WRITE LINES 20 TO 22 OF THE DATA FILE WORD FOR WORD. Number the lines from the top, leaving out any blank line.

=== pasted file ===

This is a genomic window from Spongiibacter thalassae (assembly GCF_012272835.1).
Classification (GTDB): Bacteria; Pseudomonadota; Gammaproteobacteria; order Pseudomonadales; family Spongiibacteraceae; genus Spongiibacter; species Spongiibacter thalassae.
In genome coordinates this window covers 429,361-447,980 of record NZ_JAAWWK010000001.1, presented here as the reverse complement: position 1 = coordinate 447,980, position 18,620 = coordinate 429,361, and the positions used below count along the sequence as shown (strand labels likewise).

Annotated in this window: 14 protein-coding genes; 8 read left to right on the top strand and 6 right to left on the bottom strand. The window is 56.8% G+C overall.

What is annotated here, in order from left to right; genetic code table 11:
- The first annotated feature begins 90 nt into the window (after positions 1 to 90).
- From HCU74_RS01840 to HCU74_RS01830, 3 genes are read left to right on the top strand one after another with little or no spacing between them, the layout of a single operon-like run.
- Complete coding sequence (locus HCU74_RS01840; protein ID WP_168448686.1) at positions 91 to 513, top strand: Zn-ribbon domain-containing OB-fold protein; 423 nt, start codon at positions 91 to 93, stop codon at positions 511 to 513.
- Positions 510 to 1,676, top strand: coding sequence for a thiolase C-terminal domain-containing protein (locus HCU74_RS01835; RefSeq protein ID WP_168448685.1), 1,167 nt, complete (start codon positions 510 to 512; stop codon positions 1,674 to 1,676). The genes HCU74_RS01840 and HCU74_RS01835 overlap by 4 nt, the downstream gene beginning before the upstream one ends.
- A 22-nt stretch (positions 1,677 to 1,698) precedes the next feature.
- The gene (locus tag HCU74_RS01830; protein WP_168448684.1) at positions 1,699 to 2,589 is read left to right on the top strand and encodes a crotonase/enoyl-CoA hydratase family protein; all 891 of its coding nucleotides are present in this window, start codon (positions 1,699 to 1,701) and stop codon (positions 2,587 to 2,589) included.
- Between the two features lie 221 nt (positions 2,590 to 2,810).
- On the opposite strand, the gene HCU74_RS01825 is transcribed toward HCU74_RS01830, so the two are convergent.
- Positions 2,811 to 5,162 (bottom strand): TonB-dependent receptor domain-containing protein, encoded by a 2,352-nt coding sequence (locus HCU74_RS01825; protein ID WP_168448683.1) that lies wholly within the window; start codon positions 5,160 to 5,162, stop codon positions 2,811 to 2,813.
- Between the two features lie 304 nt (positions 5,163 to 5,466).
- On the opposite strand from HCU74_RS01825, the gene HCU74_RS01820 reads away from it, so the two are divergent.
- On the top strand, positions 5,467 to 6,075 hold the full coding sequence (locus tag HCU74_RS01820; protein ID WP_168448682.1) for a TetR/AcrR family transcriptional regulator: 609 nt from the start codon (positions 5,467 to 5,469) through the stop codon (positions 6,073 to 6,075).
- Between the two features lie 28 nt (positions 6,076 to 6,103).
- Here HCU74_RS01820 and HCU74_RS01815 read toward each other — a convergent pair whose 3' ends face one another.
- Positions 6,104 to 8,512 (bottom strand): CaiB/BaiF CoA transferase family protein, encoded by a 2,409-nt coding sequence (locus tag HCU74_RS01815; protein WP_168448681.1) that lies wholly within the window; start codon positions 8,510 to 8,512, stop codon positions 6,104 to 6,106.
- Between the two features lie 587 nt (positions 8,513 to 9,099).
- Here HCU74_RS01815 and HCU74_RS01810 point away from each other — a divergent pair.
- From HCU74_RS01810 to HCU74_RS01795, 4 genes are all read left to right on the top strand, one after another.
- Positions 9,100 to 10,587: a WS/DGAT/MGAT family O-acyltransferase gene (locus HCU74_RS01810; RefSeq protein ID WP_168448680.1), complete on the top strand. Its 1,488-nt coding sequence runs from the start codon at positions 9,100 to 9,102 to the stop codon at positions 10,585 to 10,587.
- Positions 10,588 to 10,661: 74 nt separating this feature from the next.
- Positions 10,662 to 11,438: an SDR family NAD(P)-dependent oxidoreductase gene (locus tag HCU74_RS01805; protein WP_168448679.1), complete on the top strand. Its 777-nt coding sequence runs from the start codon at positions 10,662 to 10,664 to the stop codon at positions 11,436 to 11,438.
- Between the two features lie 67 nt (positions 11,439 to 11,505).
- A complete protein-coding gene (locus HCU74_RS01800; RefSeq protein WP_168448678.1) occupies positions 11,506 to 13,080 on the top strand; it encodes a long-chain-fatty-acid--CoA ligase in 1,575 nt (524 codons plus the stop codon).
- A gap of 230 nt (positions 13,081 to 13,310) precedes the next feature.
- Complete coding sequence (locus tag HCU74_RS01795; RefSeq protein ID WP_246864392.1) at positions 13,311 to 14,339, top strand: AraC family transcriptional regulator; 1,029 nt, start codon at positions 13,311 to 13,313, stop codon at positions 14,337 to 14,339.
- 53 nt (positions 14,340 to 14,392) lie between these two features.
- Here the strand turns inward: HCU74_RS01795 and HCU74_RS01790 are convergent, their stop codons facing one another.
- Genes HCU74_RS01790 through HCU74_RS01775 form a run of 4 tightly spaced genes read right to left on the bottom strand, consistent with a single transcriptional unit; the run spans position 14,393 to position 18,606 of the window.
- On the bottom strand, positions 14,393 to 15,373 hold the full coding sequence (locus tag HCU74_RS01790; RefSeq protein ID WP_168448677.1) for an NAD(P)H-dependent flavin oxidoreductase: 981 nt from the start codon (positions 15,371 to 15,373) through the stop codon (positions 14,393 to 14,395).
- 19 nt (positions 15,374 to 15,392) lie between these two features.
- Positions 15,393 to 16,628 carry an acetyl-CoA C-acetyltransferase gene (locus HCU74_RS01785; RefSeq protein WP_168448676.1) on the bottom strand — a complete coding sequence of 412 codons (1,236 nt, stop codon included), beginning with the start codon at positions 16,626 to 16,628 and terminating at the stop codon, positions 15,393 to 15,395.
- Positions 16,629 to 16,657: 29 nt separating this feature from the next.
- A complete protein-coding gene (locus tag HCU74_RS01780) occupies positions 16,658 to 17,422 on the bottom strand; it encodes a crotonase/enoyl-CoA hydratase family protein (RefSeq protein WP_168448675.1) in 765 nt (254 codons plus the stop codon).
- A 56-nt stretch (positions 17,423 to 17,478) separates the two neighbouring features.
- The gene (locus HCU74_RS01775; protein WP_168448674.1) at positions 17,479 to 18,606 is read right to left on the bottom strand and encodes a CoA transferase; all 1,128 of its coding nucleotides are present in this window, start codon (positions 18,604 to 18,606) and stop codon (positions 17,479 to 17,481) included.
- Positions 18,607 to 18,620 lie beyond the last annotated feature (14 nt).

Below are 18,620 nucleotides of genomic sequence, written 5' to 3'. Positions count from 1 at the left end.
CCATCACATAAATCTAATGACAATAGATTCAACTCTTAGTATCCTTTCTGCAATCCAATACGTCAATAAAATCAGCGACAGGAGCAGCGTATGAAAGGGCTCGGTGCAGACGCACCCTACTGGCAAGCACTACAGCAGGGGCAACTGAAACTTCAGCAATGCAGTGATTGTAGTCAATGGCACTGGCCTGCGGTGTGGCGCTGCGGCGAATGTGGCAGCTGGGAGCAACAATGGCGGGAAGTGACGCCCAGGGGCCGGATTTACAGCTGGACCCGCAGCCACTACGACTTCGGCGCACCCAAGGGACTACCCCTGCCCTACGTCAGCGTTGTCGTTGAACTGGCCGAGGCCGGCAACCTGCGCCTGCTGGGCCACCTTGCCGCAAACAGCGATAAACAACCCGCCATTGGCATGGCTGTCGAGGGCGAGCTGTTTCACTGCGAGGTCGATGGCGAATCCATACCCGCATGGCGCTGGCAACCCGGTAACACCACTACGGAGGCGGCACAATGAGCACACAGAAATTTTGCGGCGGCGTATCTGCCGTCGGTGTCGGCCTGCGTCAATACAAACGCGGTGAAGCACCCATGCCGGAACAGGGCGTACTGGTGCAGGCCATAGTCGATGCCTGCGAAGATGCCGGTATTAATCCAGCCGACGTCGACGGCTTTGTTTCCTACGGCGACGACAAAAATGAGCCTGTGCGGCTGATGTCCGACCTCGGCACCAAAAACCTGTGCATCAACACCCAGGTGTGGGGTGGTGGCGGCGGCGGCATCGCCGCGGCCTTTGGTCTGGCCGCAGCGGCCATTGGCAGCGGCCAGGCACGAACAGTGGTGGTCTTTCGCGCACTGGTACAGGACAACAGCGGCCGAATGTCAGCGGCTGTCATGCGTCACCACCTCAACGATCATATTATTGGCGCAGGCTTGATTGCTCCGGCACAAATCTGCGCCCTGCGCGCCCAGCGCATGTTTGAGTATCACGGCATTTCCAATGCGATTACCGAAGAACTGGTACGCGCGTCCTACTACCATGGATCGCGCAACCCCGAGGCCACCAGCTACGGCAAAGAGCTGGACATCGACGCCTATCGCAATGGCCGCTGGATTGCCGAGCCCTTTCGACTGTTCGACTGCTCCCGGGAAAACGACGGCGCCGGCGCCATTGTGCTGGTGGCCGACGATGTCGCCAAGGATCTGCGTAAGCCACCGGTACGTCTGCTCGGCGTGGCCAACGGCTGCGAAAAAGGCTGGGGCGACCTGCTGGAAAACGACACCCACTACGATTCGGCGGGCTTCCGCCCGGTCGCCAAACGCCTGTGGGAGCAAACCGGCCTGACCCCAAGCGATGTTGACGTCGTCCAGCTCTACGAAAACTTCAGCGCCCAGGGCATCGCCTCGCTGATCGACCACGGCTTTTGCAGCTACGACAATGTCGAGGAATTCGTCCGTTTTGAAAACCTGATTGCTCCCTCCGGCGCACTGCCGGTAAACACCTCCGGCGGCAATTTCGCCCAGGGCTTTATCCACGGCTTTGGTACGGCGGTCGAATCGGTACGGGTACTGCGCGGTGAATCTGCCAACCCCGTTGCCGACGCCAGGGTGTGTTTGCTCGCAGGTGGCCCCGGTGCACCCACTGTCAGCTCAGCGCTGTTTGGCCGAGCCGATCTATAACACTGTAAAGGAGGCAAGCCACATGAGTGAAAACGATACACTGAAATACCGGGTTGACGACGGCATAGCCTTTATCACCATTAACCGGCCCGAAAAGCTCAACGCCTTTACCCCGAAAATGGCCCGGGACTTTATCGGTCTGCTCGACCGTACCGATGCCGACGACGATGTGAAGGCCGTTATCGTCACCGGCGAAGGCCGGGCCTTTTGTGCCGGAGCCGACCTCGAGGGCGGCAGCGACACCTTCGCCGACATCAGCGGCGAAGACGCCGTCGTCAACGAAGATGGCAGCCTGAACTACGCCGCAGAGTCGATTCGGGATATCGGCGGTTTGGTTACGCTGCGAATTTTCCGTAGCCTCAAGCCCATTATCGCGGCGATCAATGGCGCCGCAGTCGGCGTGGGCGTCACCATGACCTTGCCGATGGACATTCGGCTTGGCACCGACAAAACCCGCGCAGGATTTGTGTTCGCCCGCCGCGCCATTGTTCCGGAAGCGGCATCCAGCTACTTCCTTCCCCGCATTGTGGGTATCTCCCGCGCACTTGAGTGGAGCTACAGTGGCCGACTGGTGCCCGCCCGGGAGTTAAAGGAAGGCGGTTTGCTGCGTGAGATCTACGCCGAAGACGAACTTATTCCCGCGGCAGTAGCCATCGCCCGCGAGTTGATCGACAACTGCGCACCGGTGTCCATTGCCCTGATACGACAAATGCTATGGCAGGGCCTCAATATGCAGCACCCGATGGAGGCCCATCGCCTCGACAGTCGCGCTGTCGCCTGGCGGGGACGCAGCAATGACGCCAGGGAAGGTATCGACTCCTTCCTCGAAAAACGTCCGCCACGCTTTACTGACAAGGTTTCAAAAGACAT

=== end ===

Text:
- Positions 6,104 to 8,512 (bottom strand): CaiB/BaiF CoA transferase family protein, encoded by a 2,409-nt coding sequence (locus tag HCU74_RS01815; protein WP_168448681.1) that lies wholly within the window; start codon positions 8,510 to 8,512, stop codon positions 6,104 to 6,106.
- Between the two features lie 587 nt (positions 8,513 to 9,099).
- Here HCU74_RS01815 and HCU74_RS01810 point away from each other — a divergent pair.